When the halls of her ivy league school no longer enticed her with prizes and with honors, when her imaginary hedgehogs ceased to bring her bushels of marshmallow fluff, and when her own children stopped caring whether or not she folded the laundry, planted asparagus, or danced uninhibitedly at their school birthday parties, she accepted that it was time to assume a new vocation. To wit, she became a matchmaker.
Leaving aside belly dancing, home birthing, herbal medicine making and occasional basket weaving, that darling began to eke out novels, poetry, and slipstream short stories. She even wrought creative nonfiction that referenced “growth opportunities” concomitant to parenting. However, that author allowed all of her inventiveness to be interrupted by her simultaneous need to mop carpets, to diaper doll bottoms and to chop beans. She also willingly continued to field work stoppages whenever she was overcome by an insatiable desire to publish in places like The American Journal of Semiotics or The Smithsonian. Nonetheless, somehow, that woman returned time and again to her inspired coupling of words.
Specifically, she sloshed through those acts of romantic introduction without the regular aid of her pretend, spiky friends or of her sticky children. The result was that she not only churned out smoothies and vegetable soup, but also that she produced discourse about adolescents, about aliens, and about dreamers, sometimes even in the same few paragraphs. One day, that writer arrived at her penultimate moment; she arranged for the betrothal of “balderdash” and of “xylophone” (later, in a display of rare rhetorical prowess, she would succeed in bringing together “hoopla” and “parsimonious”).
It was not so much the case that the newspapers headlined her achievement; convergent media ruled, after all. Nor did it fall out that she was celebrated by the Nobel Foundation; there remain too many socially nuanced scribes for the committee to recognize a mother of four who preferred building ceramics and sorting thank-you notes to buffeting against her collection of footnotes (albeit the judges privately appreciated her tendency to use big words together with smaller motes and to layer her storytelling). Rather, what happened was that her tall tales, which she had fashioned about falafel balls, about “special American pricing,” and about sea urchins, caught the notice of a few editors desperate to be relieved of their still unmarried texts.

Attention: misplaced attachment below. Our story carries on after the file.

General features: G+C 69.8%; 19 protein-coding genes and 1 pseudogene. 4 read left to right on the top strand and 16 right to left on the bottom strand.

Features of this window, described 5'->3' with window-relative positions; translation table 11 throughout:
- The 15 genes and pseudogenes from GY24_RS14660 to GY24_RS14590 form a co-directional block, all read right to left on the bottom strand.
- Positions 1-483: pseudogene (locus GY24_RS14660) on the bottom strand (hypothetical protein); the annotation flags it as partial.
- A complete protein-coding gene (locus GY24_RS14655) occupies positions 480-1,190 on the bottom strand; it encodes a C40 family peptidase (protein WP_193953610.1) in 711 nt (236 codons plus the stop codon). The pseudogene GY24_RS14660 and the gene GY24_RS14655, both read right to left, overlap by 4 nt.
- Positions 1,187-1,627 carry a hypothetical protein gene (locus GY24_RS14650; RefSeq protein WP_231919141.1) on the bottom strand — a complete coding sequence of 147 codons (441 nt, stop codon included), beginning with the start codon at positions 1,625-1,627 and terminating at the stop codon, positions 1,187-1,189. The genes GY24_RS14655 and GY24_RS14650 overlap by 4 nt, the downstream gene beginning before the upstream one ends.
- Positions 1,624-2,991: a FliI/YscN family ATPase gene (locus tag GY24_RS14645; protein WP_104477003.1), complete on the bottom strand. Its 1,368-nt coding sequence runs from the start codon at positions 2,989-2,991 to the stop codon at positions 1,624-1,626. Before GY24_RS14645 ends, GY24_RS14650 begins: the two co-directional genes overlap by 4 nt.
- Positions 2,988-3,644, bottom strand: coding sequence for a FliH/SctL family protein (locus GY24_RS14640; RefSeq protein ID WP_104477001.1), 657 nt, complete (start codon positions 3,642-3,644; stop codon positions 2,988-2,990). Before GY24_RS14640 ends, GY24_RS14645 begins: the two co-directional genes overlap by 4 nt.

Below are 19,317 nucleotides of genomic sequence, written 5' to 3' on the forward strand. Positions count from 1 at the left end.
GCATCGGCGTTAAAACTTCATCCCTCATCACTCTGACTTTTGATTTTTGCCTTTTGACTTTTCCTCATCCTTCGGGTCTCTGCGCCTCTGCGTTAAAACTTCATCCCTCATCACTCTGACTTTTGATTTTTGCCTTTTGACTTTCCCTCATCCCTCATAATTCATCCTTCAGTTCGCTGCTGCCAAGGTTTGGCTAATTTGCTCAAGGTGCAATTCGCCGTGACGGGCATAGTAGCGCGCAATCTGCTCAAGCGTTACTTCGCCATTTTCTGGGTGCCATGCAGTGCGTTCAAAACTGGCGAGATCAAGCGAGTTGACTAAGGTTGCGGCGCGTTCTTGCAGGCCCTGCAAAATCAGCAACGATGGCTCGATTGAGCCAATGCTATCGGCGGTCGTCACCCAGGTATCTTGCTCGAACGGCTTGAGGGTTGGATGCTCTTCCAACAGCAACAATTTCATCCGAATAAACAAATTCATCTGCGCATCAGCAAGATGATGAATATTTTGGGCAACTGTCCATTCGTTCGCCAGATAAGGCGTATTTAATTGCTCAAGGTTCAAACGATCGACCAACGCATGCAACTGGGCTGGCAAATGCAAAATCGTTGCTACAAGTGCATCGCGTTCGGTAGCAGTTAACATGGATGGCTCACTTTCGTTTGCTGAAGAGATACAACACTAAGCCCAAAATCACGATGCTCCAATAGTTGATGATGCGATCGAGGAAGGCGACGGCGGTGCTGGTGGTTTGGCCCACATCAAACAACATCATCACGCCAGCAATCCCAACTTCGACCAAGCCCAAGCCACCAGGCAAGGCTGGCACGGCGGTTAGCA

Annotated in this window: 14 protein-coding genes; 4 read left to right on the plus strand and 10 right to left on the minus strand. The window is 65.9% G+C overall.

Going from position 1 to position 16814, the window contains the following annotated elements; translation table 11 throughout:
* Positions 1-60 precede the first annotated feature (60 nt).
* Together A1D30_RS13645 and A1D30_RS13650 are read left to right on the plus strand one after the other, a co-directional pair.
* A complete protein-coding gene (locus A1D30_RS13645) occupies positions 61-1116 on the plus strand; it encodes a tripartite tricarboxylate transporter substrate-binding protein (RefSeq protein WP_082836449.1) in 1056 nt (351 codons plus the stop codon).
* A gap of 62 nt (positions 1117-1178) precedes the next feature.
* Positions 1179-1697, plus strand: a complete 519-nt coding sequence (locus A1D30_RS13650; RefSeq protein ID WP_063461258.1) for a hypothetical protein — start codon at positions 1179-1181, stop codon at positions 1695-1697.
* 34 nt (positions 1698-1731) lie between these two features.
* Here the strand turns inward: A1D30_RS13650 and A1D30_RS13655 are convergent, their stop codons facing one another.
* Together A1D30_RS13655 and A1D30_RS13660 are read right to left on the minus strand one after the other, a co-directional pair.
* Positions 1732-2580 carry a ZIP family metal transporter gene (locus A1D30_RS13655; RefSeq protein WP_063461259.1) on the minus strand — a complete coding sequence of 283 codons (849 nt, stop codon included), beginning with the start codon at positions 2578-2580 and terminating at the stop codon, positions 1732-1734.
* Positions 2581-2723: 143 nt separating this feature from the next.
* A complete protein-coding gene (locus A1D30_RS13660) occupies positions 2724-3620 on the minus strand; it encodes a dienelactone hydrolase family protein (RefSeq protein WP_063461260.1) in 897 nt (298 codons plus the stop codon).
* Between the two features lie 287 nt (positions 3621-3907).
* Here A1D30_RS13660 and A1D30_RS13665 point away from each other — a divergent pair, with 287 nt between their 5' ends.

Her phone rang. Her twitter tweeted. Her email inbox filled up with all manners of requests. In short notice, she introduced “piquancy” to “silicon,” “abet” to “tyro,” and “irrefutable” to “nunchuck.” Unfortunately, because she had acquiesced so readily, more calls for her fabrications came in. Instead of actualizing herself as a novelist, she remained busy matching “chimera” with “platoon,” “abseiling” with “public servant,” and “hinterland” with “kerfuffle.” Albeit, given her habit of pithiness, she actually refused to participate in the match of “arithmetic” and “cumin,” and suggested a different facilitator be employed to put together “halcyon” and “axolotls.”
Meanwhile, that sometimes poet came to realize that: sunshine makes blemishes more discernable, that the Scoville Scale is arguably relative, and that teenager are best not left unsupervised with a bass guitar and a drum set. Furthermore, a particular mentation caught up with her; any literary odyssey of cosmic proportion ought to be grounded in a series of naps (whacked dreams being optional). As a result, that rainy day essayist came to believe that devoid of questionable subconscious epiphanies, her nonfictions would run bland.
Thus, the increasingly bothered woman resolved to: leave the trash for her husband to bring to the curb, pack her verbal zest in see-through containers, and dice up her chili peppers before eating them. She also resorted to singing in the shower and to reducing the hours during which she entertained clients’ solicitations concerning bringing words to the wedding canopy. She lived, in the end, as well as a flummoxed writer might, despite her inability to find a spouse for “subversive.”
Kj Hannah Greenberg’s a verbal vagrant, who gave up a academic hoopla to chase a hibernaculum of imaginary hedgehogs. Some of the homes for her writing have included: AlienSkin Magazine, AntipodeanSF, Bards and Sages, Big Pulp, Morpheus Tales, Strange, Weird and Wonderful, Theaker’s Quarterly Fiction, and The New Absurdist.